|Context||formal, used as standard in publications, legislations, and insurances||informal (sometimes considered a slang)|
Folks new to the motorcycling community may wonder about the difference between a motorcycle vs motorbike. And honestly, I could not blame them.
Despite their simplicity, people from different regions give these terms varying connotations. It also does not help that motorcycling publications use them interchangeably.
To sort out the confusion with these terminologies, we should, perhaps, look at their stark meaning. By definition, the words ‘motorcycle’ and ‘motorbike’ are portmanteaus (blended words) of ‘motor,’ ‘bicycle,’ and ‘bike.’
The term ‘motor’ is derived from the Latin word movere (to move) or meue (to push away). Meanwhile, the term ‘bicycle’ originates from two words — the Latin bis (twice) and the Greek kyklos (circle or wheel). ‘Bike’ (which emerged in the ’50s) is simply a condensed version of the word ‘bicycle’ that grew in popularity in the late 1800s.
Based on the above explanation, a motorcycle and motorbike are one and the same thing — an on-road vehicle similar to a bicycle but powered by a motor and capable of carrying one or two riders. Outside of lexical semantics, however, is where things start to get interesting.
One of the things that birthed different connotations of the terms motorbike vs motorcycle is how riders used it based on their age. However, this does not necessarily follow that one is limited to a specific term. By all means, a rider’s word choice can be backed by one word sounding more rad than the other.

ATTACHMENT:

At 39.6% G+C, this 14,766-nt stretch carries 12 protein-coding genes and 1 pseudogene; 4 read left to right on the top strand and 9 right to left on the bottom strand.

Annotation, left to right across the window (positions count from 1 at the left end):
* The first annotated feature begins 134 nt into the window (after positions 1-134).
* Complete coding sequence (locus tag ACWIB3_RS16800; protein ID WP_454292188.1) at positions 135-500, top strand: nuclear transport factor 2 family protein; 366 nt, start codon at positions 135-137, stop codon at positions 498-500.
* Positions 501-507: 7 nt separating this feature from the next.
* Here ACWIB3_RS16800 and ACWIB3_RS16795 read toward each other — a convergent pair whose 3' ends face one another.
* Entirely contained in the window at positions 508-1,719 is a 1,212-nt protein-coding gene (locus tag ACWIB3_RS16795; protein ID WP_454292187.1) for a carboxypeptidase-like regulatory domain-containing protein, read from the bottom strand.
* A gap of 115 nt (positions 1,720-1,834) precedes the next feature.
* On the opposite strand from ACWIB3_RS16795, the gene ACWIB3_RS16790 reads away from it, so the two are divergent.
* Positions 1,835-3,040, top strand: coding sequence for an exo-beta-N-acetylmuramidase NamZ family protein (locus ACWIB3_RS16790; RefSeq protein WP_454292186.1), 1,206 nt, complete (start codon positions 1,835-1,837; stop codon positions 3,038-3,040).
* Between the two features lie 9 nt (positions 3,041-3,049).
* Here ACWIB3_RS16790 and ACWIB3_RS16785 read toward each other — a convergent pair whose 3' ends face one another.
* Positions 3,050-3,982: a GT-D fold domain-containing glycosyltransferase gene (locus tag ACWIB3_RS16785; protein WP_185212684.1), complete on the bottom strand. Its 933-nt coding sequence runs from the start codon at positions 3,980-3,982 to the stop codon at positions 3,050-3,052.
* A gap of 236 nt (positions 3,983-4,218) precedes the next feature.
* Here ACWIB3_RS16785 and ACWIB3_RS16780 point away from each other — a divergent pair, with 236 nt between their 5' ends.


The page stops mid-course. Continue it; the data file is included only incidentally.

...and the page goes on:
I can only assume that leaning towards ‘motorbike’ or ‘motorcycle’ has much to do with someone’s upbringing and environment. And naturally, people back in the day spoke with each other more formally than after the war.
The resumption of motorcycle production after OEMs fulfilled their military duties was also met with the Rocker Culture of the ’50s. Hence, it would make perfect sense for the younger demographic to use ‘motorbike’ and for older riders to be more comfortable with ‘motorcycle.’
An interesting aspect of the motorcycle vs motorbike debate is that each term seems more widely accepted in a given place or region. The term ‘motorcycle’ is used by many English speakers worldwide (mostly in the U.S. and Canada), whereas ‘motorbike’ is preferred in Australia and the United Kingdom.
The funny thing is, the term ‘motorbike’ is an American-English spin-off of the word ‘motorcycle.’
Like the section on generational use, there is no documentation explaining matter-of-factly when or why the term ‘motorbike’ is favored by the Brits and Aussies but not by Americans.
Nonetheless, you must know when and where to appropriately use these terms. If you refer to a two-wheeler as a ‘motorbike’ in the U.S., you just might get perplexed looks.